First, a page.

From shopping centers turning into winter wonderlands to sharing gifts with loved ones, the holidays are an exciting season. For retailers, there are other reasons to love the holidays, including: happy customers, performance opportunities, and a better bottom line.
Even with all this excitement, the holidays can be hard. Employees tend to work longer hours, and everyone will be busy-busy-busy. This can have a big impact on your business. A research paper on Staff Morale & Burnout by the University of Illinois at Urbana–Champaign cites several studies that show low morale and burnout as the leading causes to more sick-days, higher turnover, reduced quality of service, and poor customer outcomes.1
With the holidays approaching, discussions about morale and customer service are timely, as large retail corporations take on large numbers of seasonal staff.
More Hands on Deck: Hiring Seasonal Staff
The National Retail Federation projects retailers will fill in between 700,000 and 750,000 new positions for the holidays.2 This includes hourly roles and management positions with some retailers starting in the first few weeks of November.3 This massive wave of new faces and a short window for training makes retailers vulnerable to low staff morale.
Studies by Richard Lazarus, Ph.D. and Susan Folkman, Ph.D., found staff with a greater perceived control over the challenges of their work had lower levels of stress and burnout.4 Meaning, when store teams are empowered to do their best work, they’re more likely to cope with the stresses of the holidays.
Encourage Store Meetings with Management
A great way to boost the morale of seasonal staff, especially those in management roles, is to encourage regular store meetings. Many retailers, like Walmart, have management meetings on specific days of the week. However, these meetings are traditionally restricted to senior-levels of management.
According to a survey by Deloitte, businesses with open and free-flowing communication reported a 21% higher level of workplace satisfaction than those that were more restrictive with roles.5 When communication is open within the whole store, instead of segmented by role and departments, all members of staff feel included.
Include Store Managers in Corporate Policies
The most effective corporate policies are the ones that improve the quality of work and productivity of its stores. They’re the framework for how business is to be done, like product returns and store procedures, for managing inventory logs. With policies having such a direct impact on in-store operations and procedures, store managers should have a voice in the direction of policy changes for the holidays.
Including store managers in the discussion of revamping policies ensures they have the influence needed for their responsibilities. Changing a policy in the middle of the holidays is often times a response to negative customer experiences and quality of work. To be proactive, store managers should have a voice during the revisiting process.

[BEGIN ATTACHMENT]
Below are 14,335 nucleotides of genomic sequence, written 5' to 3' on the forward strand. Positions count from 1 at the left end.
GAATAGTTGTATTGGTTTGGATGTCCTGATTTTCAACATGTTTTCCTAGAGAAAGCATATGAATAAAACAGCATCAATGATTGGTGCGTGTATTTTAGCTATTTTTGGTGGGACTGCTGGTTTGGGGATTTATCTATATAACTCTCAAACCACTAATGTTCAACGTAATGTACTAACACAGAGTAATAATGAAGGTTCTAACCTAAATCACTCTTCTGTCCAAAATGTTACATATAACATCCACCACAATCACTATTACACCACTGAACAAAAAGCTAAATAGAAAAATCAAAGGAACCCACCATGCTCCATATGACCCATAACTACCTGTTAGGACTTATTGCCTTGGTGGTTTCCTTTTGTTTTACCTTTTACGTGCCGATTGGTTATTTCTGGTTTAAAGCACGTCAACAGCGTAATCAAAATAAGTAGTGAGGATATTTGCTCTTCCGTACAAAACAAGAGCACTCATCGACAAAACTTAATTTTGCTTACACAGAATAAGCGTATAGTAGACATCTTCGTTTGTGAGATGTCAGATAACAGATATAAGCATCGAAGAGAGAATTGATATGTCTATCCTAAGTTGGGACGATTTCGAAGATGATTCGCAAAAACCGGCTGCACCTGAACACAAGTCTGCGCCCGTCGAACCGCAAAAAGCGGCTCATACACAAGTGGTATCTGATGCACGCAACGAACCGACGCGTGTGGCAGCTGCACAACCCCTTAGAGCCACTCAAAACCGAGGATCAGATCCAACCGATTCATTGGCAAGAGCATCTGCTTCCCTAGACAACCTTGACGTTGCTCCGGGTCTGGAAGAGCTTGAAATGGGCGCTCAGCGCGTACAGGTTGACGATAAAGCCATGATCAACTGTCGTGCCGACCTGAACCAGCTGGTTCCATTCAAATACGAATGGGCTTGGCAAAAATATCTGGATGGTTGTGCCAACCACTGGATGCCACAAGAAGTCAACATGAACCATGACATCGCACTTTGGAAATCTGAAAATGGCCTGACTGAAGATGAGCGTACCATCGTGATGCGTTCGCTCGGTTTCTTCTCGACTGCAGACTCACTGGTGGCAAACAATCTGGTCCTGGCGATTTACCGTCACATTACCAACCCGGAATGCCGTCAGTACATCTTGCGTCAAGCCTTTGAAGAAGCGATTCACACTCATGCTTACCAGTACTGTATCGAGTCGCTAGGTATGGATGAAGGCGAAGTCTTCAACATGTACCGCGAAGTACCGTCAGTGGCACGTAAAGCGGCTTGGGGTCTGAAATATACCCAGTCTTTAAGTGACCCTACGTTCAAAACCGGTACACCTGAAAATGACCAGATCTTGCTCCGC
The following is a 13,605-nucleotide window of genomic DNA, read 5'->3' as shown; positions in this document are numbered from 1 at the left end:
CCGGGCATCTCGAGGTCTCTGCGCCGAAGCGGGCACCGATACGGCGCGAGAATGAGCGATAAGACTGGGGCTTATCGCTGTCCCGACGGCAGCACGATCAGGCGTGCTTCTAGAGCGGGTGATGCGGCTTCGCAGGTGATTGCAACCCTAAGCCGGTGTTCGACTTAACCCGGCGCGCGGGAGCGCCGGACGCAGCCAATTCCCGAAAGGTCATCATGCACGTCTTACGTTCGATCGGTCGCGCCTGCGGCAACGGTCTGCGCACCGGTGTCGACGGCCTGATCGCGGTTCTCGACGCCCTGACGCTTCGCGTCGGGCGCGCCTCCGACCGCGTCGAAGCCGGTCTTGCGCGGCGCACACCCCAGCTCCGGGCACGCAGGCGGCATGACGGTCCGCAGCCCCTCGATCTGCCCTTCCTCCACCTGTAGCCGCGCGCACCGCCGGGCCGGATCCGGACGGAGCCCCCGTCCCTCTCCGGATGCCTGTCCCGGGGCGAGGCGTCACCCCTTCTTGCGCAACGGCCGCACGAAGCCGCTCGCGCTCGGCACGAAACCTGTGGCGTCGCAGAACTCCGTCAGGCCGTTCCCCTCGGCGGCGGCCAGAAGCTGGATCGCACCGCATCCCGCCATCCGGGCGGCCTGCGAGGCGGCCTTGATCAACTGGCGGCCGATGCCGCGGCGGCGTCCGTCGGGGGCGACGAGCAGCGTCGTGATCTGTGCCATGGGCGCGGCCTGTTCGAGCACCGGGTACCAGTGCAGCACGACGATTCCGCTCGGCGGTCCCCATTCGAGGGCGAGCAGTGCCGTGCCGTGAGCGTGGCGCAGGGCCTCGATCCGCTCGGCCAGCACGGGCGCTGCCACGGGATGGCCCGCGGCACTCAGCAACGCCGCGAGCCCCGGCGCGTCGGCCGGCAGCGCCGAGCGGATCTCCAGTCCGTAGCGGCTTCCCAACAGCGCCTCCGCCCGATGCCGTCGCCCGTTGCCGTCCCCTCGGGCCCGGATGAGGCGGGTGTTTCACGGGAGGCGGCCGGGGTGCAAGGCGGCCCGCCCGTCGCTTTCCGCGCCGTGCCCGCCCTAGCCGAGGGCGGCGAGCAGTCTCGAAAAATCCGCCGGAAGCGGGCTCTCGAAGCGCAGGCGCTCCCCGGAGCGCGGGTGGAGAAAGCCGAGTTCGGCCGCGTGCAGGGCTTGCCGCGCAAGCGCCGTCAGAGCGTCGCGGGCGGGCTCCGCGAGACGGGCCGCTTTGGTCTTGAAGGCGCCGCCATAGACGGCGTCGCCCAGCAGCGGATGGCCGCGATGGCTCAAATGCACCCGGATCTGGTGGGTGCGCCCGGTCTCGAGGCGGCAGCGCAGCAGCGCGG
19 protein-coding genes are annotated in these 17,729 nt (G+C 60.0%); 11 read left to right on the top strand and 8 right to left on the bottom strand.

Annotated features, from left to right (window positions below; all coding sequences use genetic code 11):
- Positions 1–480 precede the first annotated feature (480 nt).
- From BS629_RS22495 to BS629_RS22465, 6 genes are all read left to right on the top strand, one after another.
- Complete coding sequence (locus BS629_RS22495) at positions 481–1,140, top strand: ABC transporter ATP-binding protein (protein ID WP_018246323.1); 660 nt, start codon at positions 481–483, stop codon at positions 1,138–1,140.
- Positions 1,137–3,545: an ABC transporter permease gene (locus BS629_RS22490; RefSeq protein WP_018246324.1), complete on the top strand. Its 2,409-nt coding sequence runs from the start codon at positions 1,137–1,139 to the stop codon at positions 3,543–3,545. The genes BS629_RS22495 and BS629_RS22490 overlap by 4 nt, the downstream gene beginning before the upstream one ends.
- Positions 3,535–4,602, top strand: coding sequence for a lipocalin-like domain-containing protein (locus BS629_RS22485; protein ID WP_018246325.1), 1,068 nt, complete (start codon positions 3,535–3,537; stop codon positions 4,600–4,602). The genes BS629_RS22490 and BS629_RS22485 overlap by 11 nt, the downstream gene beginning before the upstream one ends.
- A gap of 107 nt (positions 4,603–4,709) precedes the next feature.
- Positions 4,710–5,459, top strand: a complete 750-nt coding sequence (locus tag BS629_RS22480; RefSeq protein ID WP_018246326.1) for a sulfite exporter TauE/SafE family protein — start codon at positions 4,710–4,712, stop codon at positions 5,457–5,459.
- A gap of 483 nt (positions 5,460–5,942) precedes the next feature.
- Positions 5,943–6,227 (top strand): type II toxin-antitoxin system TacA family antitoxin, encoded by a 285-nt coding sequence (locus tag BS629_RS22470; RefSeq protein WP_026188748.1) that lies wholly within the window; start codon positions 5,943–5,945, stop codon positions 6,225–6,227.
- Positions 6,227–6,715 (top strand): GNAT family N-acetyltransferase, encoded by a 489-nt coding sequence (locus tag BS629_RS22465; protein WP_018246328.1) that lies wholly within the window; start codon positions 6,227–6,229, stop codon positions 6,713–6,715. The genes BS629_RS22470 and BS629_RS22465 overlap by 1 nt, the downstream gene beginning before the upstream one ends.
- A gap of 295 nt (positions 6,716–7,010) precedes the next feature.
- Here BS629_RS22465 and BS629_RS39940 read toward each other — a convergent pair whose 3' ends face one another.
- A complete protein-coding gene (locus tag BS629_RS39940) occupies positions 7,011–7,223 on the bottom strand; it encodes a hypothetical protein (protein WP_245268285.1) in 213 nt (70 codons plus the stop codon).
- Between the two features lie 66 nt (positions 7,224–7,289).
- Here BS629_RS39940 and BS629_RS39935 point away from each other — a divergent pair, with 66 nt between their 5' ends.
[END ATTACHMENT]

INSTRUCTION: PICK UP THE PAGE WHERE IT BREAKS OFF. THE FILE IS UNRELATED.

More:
Enable Store Managers to Collaborate
District managers are responsible for corporate initiatives and supporting their store managers. To do this effectively, they rely on store managers to communicate needs and meet expectations.
Store managers are responsible for daily field operations. For this reason, they need to collaborate with other store managers for support. Collaborations may span from redistributing staff members between stores, coordinating storage, and collaborating on return procedures with district managers acting as the coordinator.
The holiday seasons for retailers are often times illustrated with angry customers rushing the door and long checkout lines with a handful of staff. When retailers enable their store managers to take greater influence over store operations and open communication is encouraged, stores are better equipped to take on holiday challenges.
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1. Chungsup L, et al. “Staff Morale & Burnout”. University of Illinois at Urbana-Champaign. https://illinois.edu/lb/files/2012/06/01/39974.pdf ↩
2. Kathy A. “National Retail Federation Forecasts Holiday Sales to Increase 3.7%”. National Retail Federation. https://nrf.com/resources/holiday-headquarters/retail-employment-and-seasonal-hiring ↩
3. Ibid. ↩
4. Richard Lazarus Ph.D. & Susan Folkman, Ph.D., Stress, Appraisal, and Coping (New York: Springer Publishing Company, 1984), 65-67. ↩
5. Winning over the next generation of leaders”. Deloitte. https://www2.deloitte.com/content/dam/Deloitte/global/Documents/About-Deloitte/gx-millenial-survey-2016-exec-summary.pdf ↩